The MAR hearing transcript is part of the record attached to Petitioner's July 1, 2019 petition for rit of certiorari ("PWC") in the North Carolina Court of Appeals. See July 1, 2019 PWC, State v. Mays, P18-45 (N.C. Ct. App. 2019), Doc. No. 2, available at N.C. Judicial Branch, Court of Appeals, https://www.nccourts.gov/courts/court-of-appeals, (search Case Number P18-45, last reviewed Feb. 12, 2020).
On January 23, 2018, Petitioner filed a PWC in the NCCOA, which was dismissed on January 25, 2018. See Docket Sheet at 1, id. Petitioner filed a pro se MAR in the trial court on April 23, 2019, which was denied as procedurally barred and without merit. See Order Deny. MAR (Doc. No. 1-1 at 4). He filed a PWC in the NCCOA on July 1, 2019; it was denied on July 5, 2019. See July 5, 2019 NCCOA Order (Doc. No. 1-1 at 2). Next, on August 20, 2019, Petitioner filed a petition for discretionary review in the North Carolina Supreme Court ("NCSC"), which was dismissed on October 30, 2019. See NCSC Order (Doc. No. 1-1 at 1).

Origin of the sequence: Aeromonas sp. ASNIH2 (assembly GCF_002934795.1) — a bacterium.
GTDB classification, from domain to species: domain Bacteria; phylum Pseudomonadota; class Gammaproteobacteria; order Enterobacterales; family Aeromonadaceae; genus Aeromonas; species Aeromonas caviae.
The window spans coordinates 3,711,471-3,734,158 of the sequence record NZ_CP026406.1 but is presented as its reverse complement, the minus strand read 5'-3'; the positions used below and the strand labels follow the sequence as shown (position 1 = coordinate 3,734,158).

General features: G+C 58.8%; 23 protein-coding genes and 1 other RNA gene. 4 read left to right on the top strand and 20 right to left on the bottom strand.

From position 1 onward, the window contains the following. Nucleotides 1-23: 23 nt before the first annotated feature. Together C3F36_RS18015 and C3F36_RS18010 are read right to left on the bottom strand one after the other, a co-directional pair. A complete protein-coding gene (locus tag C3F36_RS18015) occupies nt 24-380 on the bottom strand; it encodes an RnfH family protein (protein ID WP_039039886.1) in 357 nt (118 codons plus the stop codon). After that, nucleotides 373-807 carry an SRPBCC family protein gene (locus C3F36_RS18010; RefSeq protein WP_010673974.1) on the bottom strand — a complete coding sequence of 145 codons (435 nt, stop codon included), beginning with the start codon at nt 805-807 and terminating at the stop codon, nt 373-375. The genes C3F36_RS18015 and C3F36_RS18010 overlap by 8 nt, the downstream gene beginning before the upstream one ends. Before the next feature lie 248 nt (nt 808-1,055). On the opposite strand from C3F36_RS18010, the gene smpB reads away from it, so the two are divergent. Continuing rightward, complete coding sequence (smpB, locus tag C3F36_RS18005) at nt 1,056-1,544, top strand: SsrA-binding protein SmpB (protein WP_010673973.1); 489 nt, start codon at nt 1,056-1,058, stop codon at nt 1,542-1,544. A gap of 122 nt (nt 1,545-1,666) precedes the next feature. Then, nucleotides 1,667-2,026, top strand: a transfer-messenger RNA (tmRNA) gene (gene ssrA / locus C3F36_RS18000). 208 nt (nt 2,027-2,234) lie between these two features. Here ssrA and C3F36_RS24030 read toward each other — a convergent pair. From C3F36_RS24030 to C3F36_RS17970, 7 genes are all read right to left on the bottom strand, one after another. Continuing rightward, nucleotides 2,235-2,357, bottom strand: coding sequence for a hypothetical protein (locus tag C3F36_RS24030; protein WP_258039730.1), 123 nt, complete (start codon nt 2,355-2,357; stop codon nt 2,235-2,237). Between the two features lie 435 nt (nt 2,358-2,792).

Petitioner filed the instant § 2254 petition on January 31, 2020. See Houston v. Lack, 487 U.S. 266, 267 (1988). He raises numerous claims of ineffective assistance of trial counsel and ineffective assistance of state post-conviction counsel.
II. STANDARD OF REVIEW
The Court is guided by Rule 4 of the Rules Governing Section 2254 Cases in the United States District Courts, which directs district courts to dismiss habeas petitions when it plainly appears from the petition and any attached exhibits that the petitioner is not entitled to relief. Rule 4, 28 U.S.C.A. foll. § 2254. In conducting its review under Rule 4, the court "has the power to raise affirmative defenses sua sponte," including a statute of limitations defense under 28 U.S.C. § 2244(d). Hill v. Braxton, 277 F.3d 701, 706 (4th Cir. 2002). The court may dismiss a petition as untimely under Rule 4, however, only if it is clear that the petition is untimely, and the petitioner had notice of the statute of limitations and addressed the issue. Id. at 706-707.